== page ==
Micro frontends, in practice

“Microfrontends” is a hot topic nowadays. Since front-end projects become big and feature-rich, as the codebase gets bigger, tooling and organization are essential for a successful project.

I would rather think of micro-frontends in terms of “polyglot front-ends”. Javascript ecosystem is growing fast, and every year or two we encounter new libraries, tools, and frameworks. Migrating or rewriting everything from the grounds up to the new stack seems impossible.

As our application grows, it becomes harder to keep up the pace.

Polyglot front-ends approach enables us to keep existing modules intact, written in their stack. The polyglot front-end approach let us run one application written in several technologies, every module has its build chain and tools, and even developed by different teams.

In the last year, I have managed to successfully implement a production-grade polyglot front-end, written originally in AngularJS and new modules added written in Angular 7. The application shares runtime resources, but not just static files: It shares runtime code. The application is designed to be able to contain as many modules as you like, in ANY technology. We are ready to add React, or Vue, or Whatever.

The concept is to wrap everything in one shell application, orchestrating friendly IFrame elements. Friendly means that the IFrames has no src attribute, and everything is injected in runtime. This enables the frame to share runtime code via references. A shared application context holds everything we need. AngularJS provides several services, and Angular 7 provides others. The routing is synchronized between them by the shell application, which listens to every URL / history API change in each of the frames, including the root.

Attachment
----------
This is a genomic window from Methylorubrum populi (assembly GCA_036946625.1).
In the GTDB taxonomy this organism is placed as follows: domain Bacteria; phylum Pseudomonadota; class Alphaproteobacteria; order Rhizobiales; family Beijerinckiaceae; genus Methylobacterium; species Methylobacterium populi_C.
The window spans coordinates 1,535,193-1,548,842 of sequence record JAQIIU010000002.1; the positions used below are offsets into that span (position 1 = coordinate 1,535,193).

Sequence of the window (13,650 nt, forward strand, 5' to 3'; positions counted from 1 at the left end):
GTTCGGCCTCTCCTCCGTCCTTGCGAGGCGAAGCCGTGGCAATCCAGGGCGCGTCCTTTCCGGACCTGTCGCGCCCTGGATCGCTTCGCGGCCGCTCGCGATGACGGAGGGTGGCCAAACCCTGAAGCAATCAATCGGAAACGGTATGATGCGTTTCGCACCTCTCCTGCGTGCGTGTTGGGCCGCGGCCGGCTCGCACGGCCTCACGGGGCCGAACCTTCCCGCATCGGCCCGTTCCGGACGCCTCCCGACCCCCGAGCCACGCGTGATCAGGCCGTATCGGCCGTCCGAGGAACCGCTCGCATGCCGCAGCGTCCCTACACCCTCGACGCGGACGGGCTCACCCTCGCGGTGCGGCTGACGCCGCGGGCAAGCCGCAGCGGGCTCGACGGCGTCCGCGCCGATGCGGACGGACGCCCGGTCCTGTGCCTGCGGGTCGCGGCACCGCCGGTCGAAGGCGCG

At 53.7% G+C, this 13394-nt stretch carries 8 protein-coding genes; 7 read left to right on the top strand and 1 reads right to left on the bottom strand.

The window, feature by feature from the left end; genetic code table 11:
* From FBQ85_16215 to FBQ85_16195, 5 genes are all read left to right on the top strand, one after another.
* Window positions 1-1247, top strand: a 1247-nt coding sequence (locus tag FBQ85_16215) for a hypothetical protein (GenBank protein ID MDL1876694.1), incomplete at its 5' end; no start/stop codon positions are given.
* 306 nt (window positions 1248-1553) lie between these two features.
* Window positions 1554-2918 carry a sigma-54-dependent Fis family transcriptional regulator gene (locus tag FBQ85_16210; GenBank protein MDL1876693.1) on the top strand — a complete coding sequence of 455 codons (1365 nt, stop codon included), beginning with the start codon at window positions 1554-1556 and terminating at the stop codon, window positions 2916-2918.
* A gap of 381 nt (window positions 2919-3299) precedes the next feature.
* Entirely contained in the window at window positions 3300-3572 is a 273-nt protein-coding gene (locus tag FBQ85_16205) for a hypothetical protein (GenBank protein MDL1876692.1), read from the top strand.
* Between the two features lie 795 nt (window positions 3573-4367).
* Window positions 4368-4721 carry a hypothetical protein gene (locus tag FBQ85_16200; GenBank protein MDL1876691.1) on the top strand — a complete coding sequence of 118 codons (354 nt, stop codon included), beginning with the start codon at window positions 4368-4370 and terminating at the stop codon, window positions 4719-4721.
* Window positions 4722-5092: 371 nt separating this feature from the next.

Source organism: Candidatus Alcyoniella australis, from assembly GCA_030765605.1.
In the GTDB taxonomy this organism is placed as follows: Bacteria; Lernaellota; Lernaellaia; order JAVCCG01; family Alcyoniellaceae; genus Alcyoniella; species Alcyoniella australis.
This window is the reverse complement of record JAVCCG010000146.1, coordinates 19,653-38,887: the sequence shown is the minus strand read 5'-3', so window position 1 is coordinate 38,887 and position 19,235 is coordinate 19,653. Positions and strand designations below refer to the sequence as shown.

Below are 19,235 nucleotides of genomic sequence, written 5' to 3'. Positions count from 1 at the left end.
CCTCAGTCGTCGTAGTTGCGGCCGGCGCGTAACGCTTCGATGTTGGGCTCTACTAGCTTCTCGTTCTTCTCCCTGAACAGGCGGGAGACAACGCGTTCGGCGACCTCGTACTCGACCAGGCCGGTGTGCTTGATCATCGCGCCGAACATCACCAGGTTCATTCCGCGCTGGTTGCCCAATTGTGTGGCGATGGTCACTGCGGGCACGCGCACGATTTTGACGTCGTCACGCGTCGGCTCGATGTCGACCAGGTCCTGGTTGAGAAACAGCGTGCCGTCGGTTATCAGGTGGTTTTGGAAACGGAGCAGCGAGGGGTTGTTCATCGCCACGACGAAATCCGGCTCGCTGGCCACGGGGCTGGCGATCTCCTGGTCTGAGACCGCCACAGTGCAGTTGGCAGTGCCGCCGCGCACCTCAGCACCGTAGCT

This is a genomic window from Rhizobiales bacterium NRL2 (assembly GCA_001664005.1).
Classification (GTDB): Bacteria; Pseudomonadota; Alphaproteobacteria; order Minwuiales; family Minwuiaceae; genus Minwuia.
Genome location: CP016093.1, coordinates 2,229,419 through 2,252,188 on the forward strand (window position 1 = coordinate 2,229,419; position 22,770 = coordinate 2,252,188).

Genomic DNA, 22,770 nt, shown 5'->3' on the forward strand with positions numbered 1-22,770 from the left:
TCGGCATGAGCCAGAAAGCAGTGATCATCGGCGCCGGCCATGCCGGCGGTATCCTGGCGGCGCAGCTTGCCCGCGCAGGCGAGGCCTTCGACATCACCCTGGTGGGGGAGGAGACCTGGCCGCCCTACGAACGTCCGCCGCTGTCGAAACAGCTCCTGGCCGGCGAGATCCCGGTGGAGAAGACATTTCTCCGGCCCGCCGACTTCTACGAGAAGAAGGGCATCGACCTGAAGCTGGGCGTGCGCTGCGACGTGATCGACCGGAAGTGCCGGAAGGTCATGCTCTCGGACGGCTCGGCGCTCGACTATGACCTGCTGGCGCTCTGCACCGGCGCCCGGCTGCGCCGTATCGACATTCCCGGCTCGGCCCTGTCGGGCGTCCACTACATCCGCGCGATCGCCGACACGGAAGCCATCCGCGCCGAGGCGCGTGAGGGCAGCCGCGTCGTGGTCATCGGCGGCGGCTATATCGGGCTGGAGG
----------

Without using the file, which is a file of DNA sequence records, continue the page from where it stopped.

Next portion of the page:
The solution was based on my open-source library “microfronts”.

import {Microfronts} from 'microfronts';

const application = Microfronts();
const context = application.getAppContext(); // this is the link were we share runtimes

const router = application.getRouter(); // this watches changes and synchronizes/orchestrates the frames

const LEGACY_UI = {
  base: 'https://app1.server.com/', // this is where we deploy the legacy UI
  appId: 'legacy'
};

const ANGULAR_APP = {
  base: 'https://app2.server.com/', // this is where the newer features are deployed
  appId: 'angular'
};

router.registerRoute('*', { active: [LEGACY_UI] }); // handles all routes, excluding the following ones
router.registerRoute('settings', { active: [ANGULAR_APP] });
router.registerRoute('admin', { active: [ANGULAR_APP] });

router.init();

On the HTML side, the implementation is straightforward

<iframe is="app-container" app-id="legacy"></iframe>
<iframe is="app-container" app-id="angular"></iframe>

For every route starting with “settings” or “admin”, the application will show only the new UI module, as for other routes it will display the legacy UI. The memory and state are kept intact, and the navigation between the different pages is smooth.

There are shared runtimes injected from the shell application, the API wrapper, the base services, etc.

For this to work, the servers must provide proper cross-origin policy. The accepted referrer should be where the shell application is deployed, or if your application is accessible from anywhere, a simple “*” would be enough.

The development machine could either host a simple proxy server to route production server to the local server, or the configuration can be injected using a build tool (i.e. Webpack).

I’d be happy to get feedback for this library, please visit https://microfronts.dev

The GitHub repo has some examples built in a mono repo project, using lerna.

 
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